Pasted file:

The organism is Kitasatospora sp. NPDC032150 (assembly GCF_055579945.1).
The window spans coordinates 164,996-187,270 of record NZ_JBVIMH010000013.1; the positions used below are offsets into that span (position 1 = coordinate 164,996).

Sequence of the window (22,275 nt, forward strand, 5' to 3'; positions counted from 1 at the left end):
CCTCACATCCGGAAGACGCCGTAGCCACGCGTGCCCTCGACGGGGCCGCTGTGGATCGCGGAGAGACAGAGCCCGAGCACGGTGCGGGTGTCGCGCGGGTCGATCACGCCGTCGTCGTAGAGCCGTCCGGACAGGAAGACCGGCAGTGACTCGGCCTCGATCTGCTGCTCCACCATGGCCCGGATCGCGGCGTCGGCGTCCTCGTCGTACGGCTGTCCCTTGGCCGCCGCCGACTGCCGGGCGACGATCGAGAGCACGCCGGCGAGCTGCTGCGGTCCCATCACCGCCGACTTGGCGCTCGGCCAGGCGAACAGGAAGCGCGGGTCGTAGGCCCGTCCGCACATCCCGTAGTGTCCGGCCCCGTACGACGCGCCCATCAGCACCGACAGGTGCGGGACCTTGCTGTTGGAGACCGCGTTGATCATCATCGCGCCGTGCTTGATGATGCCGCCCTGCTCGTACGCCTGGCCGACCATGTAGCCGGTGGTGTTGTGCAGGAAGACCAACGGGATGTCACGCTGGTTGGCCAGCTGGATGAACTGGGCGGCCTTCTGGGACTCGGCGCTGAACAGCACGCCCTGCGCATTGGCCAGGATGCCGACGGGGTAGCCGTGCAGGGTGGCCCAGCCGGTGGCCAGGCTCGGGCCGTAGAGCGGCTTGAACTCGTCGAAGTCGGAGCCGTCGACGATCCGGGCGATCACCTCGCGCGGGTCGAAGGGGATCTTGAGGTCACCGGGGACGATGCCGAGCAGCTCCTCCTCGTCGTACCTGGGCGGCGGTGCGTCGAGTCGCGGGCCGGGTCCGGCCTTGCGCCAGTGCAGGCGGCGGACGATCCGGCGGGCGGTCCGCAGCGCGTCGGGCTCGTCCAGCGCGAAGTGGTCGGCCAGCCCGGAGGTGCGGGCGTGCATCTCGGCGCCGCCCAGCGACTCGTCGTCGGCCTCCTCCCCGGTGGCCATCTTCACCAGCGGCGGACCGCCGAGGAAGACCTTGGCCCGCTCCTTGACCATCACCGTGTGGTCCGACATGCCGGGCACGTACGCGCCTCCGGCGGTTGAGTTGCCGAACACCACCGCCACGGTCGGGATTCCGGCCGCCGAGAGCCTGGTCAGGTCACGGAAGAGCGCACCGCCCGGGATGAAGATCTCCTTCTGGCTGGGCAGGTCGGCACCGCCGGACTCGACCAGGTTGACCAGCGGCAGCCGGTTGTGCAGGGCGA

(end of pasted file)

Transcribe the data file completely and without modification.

The organism is Kitasatospora sp. NPDC032150 (assembly GCF_055579945.1).
The window spans coordinates 164,996-187,270 of record NZ_JBVIMH010000013.1; the positions used below are offsets into that span (position 1 = coordinate 164,996).

Sequence of the window (22,275 nt, forward strand, 5' to 3'; positions counted from 1 at the left end):
CCTCACATCCGGAAGACGCCGTAGCCACGCGTGCCCTCGACGGGGCCGCTGTGGATCGCGGAGAGACAGAGCCCGAGCACGGTGCGGGTGTCGCGCGGGTCGATCACGCCGTCGTCGTAGAGCCGTCCGGACAGGAAGACCGGCAGTGACTCGGCCTCGATCTGCTGCTCCACCATGGCCCGGATCGCGGCGTCGGCGTCCTCGTCGTACGGCTGTCCCTTGGCCGCCGCCGACTGCCGGGCGACGATCGAGAGCACGCCGGCGAGCTGCTGCGGTCCCATCACCGCCGACTTGGCGCTCGGCCAGGCGAACAGGAAGCGCGGGTCGTAGGCCCGTCCGCACATCCCGTAGTGTCCGGCCCCGTACGACGCGCCCATCAGCACCGACAGGTGCGGGACCTTGCTGTTGGAGACCGCGTTGATCATCATCGCGCCGTGCTTGATGATGCCGCCCTGCTCGTACGCCTGGCCGACCATGTAGCCGGTGGTGTTGTGCAGGAAGACCAACGGGATGTCACGCTGGTTGGCCAGCTGGATGAACTGGGCGGCCTTCTGGGACTCGGCGCTGAACAGCACGCCCTGCGCATTGGCCAGGATGCCGACGGGGTAGCCGTGCAGGGTGGCCCAGCCGGTGGCCAGGCTCGGGCCGTAGAGCGGCTTGAACTCGTCGAAGTCGGAGCCGTCGACGATCCGGGCGATCACCTCGCGCGGGTCGAAGGGGATCTTGAGGTCACCGGGGACGATGCCGAGCAGCTCCTCCTCGTCGTACCTGGGCGGCGGTGCGTCGAGTCGCGGGCCGGGTCCGGCCTTGCGCCAGTGCAGGCGGCGGACGATCCGGCGGGCGGTCCGCAGCGCGTCGGGCTCGTCCAGCGCGAAGTGGTCGGCCAGCCCGGAGGTGCGGGCGTGCATCTCGGCGCCGCCCAGCGACTCGTCGTCGGCCTCCTCCCCGGTGGCCATCTTCACCAGCGGCGGACCGCCGAGGAAGACCTTGGCCCGCTCCTTGACCATCACCGTGTGGTCCGACATGCCGGGCACGTACGCGCCTCCGGCGGTTGAGTTGCCGAACACCACCGCCACGGTCGGGATTCCGGCCGCCGAGAGCCTGGTCAGGTCACGGAAGAGCGCACCGCCCGGGATGAAGATCTCCTTCTGGCTGGGCAGGTCGGCACCGCCGGACTCGACCAGGTTGACCAGCGGCAGCCGGTTGTGCAGGGCGA